The ‘Leave’ campaign should give a high priority to trying to win in Scotland as well as England. But this requires a significant cultural shift – and new messengers. Scottish attitudes towards the EU are only mildly more positive – but the reputation of UKIP is considerably more toxic in Scotland than elsewhere. The party secured just 1.6% of the General Election vote in Scotland compared to 14% in England and Wales. Research for our post-election report The politics of immigration found that two-thirds of Scots consider UKIP to be a ‘dangerous and divisive party’ which ‘risks bringing prejudice into debates about immigration’. This makes the cultural challenge for ‘Leave’ of finding a different tone and different messengers especially pressing in Scotland.

If ‘Leave’ won, but lost Scotland, some on the ‘Out’ side would find a result that was not quite the ‘full Brexit’. Speaking at a British Future event, UKIP MP Douglas Carswell took an agnostic view of the future of the UK: “If I was in Scotland, I don’t know how I would vote on the UK,” he said, voicing an instinctive sympathy that might lie with pro-independence Scots. “Do we think it would be better if Ireland were still run from Whitehall? I’m a localist. But I’m not a Scot,” he said. “Where I can be much more certain of my views is in the need to leave the EU,” he added, suggesting the break-up of the UK would be a price worth paying for departure from the EU.

The aftermath
In a second independence referendum, caused by Scotland being outvoted on the EU, it is widely assumed that the pro-independence side would start as favourites. The outcome, however, would not be certain. This scenario would create several new questions in a fresh independence referendum: as to how Scotland could now seek to rejoin the EU, or remain a member if it could become independent before the UK’s exit was formalised; about what economic relationships an independent Scotland inside the EU would have with a UK that was leaving, and whether the currency of an independent Scotland in this scenario would be the pound, the Euro or an independent Scottish currency; and about whether EU free movement and the absence of immigration controls within Britain were compatible.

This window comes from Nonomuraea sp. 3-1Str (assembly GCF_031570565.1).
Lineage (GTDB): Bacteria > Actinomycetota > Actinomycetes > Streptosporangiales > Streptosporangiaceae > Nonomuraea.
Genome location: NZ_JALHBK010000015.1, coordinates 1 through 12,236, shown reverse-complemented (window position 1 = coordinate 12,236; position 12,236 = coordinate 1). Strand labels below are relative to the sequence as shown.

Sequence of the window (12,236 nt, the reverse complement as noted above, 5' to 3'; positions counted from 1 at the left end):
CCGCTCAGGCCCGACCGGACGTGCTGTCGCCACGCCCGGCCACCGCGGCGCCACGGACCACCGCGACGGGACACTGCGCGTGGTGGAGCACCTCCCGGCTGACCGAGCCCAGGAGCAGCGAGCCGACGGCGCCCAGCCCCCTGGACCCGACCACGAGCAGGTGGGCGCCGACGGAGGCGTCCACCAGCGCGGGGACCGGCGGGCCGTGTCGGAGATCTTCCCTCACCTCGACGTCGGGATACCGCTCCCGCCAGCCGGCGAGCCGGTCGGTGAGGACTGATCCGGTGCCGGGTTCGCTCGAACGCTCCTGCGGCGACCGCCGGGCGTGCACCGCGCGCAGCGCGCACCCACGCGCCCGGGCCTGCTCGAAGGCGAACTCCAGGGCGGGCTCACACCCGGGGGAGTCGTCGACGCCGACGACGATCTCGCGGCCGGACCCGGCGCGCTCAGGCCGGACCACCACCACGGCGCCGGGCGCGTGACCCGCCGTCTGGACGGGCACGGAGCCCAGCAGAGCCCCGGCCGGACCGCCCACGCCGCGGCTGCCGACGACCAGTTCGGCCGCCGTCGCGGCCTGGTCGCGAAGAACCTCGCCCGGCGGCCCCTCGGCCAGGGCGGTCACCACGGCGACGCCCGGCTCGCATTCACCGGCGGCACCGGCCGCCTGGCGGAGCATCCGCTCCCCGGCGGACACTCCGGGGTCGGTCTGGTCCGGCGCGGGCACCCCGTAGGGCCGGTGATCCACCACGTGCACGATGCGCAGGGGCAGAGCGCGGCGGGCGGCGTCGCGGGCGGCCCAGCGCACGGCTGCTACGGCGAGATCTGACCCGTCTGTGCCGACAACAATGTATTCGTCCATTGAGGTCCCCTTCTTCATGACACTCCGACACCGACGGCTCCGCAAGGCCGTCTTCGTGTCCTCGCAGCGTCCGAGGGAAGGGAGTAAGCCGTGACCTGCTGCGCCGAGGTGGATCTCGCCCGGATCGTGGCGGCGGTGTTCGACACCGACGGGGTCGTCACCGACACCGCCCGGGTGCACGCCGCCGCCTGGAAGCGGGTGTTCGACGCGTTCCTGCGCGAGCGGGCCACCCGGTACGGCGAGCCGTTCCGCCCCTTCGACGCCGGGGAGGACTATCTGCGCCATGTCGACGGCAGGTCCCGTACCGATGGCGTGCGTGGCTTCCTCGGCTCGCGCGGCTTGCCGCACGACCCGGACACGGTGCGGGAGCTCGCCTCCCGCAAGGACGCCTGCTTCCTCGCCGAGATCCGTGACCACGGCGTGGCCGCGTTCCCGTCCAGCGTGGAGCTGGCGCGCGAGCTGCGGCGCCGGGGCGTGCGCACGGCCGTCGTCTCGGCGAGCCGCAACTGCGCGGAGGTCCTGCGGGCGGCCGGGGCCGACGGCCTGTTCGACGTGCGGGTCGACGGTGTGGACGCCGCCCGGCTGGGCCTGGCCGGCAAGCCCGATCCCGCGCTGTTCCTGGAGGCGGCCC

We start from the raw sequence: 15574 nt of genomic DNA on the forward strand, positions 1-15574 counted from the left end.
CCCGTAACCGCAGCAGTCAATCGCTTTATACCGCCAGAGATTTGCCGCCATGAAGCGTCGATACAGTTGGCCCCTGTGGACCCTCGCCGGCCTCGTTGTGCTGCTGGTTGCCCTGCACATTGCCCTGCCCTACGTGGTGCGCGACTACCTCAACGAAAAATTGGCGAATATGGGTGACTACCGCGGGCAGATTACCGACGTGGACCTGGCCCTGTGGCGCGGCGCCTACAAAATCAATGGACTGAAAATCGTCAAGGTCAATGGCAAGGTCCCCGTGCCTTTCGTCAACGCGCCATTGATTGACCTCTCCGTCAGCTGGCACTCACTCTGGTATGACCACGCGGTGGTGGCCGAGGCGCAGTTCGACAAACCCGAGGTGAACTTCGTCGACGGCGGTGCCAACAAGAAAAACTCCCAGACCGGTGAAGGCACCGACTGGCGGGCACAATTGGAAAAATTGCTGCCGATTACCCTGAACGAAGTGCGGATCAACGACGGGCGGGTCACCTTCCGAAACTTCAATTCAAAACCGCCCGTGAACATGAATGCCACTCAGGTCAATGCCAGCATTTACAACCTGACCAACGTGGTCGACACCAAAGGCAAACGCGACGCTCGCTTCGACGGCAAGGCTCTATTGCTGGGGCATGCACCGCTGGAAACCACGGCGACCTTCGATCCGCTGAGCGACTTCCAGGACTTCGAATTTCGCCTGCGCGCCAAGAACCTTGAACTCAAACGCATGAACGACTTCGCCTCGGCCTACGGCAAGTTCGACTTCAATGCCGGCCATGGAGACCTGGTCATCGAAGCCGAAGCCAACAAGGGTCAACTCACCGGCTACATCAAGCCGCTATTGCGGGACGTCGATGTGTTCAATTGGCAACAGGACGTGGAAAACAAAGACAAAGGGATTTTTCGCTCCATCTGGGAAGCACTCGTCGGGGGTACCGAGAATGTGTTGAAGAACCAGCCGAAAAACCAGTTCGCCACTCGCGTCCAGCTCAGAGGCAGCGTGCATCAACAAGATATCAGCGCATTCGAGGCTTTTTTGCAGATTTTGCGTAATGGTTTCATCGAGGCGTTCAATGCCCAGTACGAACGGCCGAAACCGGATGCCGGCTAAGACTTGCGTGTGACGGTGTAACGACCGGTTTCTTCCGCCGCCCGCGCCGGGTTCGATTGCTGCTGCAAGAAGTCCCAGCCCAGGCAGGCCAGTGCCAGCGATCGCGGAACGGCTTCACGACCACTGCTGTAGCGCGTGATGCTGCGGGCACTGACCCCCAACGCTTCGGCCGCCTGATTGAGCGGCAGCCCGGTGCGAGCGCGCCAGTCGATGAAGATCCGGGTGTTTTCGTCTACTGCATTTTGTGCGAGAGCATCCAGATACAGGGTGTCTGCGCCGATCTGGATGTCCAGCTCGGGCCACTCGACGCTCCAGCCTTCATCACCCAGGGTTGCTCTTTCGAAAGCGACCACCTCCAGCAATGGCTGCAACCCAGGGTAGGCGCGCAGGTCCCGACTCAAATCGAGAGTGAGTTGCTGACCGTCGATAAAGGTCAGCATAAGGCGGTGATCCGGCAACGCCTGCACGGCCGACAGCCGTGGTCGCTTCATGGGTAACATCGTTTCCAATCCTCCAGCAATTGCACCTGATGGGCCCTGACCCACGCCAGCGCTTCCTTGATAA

There would be pressure to hold a Scottish vote relatively quickly, since it would be more difficult to negotiate the terms of exit if there was considerable uncertainty about whether Scotland would be in either the UK or the EU within a year or two.

Negotiating a British exit from the European Union is a complex task – and a British government could find itself trying to conduct departure talks from the EU and negotiations to dissolve the UK with an independent Scotland simultaneously. If Scotland had voted for the EU, and for independence, then the Scottish government would be establishing the terms of independence while also dealing with the unique situation of seeking to secure EU membership as a current part of a departing member state.

If the EU vote does lead to the dissolution of two Unions, then the British and Scottish governments would probably face the most complex diplomatic challenge of any modern democratic government – making it harder still to confidently define the consequences of a vote to leave the EU.

This article first appeared in ‘How (not) to talk about Europe’ by British Future, published in January 2016.